What are the pictorial qualities in "Kubla Khan," written by Samuel Taylor Coleridge?

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Pictorial qualities, in regard to literature, is otherwise known as imagery. Imagery is the use of the author's language meant to allow a reader to create a mental image of what is being described. Many times, an author's text appeals to a reader's senses: sight, sound, taste, touch, and smell.

In regards to Samuel Taylor Coleridge's "Kubla Kahn," the poem is filed with language which appeals to a reader's senses (which, in turn, allows readers to create a mental picture of what is being described).

The very opening of the poem sets a distinct picture. The poem is a "vision in a dream." Engaged readers may initially picture an image blurred at the corners and sides (similar to the way movies depict dream scenes).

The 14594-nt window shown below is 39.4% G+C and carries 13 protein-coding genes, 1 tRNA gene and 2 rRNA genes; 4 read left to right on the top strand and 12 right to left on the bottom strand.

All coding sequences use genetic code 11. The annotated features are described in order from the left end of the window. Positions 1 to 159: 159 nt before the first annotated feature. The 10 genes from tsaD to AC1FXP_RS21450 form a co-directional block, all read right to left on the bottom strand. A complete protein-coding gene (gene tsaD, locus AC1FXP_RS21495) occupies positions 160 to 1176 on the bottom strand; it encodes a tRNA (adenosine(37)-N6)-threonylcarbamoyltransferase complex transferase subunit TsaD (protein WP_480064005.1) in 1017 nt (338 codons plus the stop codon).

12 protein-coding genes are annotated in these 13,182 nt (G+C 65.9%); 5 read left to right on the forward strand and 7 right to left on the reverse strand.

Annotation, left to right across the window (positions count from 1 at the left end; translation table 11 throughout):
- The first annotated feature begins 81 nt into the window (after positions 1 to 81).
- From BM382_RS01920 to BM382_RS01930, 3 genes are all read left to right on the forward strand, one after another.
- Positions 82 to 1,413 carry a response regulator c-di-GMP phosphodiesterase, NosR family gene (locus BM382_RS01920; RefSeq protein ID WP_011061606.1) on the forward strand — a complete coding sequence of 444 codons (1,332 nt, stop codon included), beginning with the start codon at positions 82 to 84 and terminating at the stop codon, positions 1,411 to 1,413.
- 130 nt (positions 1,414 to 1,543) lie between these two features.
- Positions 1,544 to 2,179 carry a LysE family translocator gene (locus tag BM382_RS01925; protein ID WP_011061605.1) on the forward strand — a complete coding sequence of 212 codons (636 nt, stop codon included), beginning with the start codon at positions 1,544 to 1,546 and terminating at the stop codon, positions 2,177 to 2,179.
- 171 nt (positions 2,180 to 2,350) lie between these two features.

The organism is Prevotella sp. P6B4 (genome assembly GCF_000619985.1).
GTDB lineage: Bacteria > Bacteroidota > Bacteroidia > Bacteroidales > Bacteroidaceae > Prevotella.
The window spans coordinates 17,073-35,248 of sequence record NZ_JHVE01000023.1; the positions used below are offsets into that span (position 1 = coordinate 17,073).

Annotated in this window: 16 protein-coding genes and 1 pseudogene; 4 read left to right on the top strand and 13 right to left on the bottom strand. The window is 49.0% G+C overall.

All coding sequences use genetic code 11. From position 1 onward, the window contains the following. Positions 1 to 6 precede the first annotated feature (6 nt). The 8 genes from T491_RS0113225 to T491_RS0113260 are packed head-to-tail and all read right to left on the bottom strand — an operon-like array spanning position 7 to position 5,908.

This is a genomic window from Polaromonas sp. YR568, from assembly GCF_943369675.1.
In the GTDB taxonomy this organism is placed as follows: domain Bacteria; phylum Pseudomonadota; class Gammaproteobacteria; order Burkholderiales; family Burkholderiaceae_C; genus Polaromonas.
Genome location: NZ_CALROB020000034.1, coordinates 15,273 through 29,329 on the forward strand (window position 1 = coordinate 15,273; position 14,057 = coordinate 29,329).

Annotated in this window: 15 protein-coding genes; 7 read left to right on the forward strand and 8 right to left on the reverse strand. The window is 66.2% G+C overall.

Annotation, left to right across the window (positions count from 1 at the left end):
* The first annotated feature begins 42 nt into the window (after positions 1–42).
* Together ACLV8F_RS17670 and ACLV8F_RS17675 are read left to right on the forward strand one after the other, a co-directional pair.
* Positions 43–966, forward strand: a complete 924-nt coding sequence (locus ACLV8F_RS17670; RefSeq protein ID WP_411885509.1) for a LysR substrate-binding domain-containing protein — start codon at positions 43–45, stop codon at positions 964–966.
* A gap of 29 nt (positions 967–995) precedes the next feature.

Where Alph the sacred river, ran
Through caverns measureless to man
Down to a sunless sea.
So twice five miles of fertile ground
With walls and towers were girdled round:
And there were gardens bright with sinuous rills,
Where blossomed many an incense-bearing tree;
And here were forests ancient as the hills,
Enfolding sunny spots of greenery.

This stanza allows readers to picture the Alp, running through shaded caverns. Rich fields and fertile gardens follow the river, which wraps like a snake through the fields and into the forest.

Given the descriptive words Coleridge chose, a reader can see exactly what is being described. These exist as the pictorial qualities, or imagery, of the poem. Readers can see that this place is one much suited for the construction of the "pleasure-dome."

Read the study guide:
Kubla Khan

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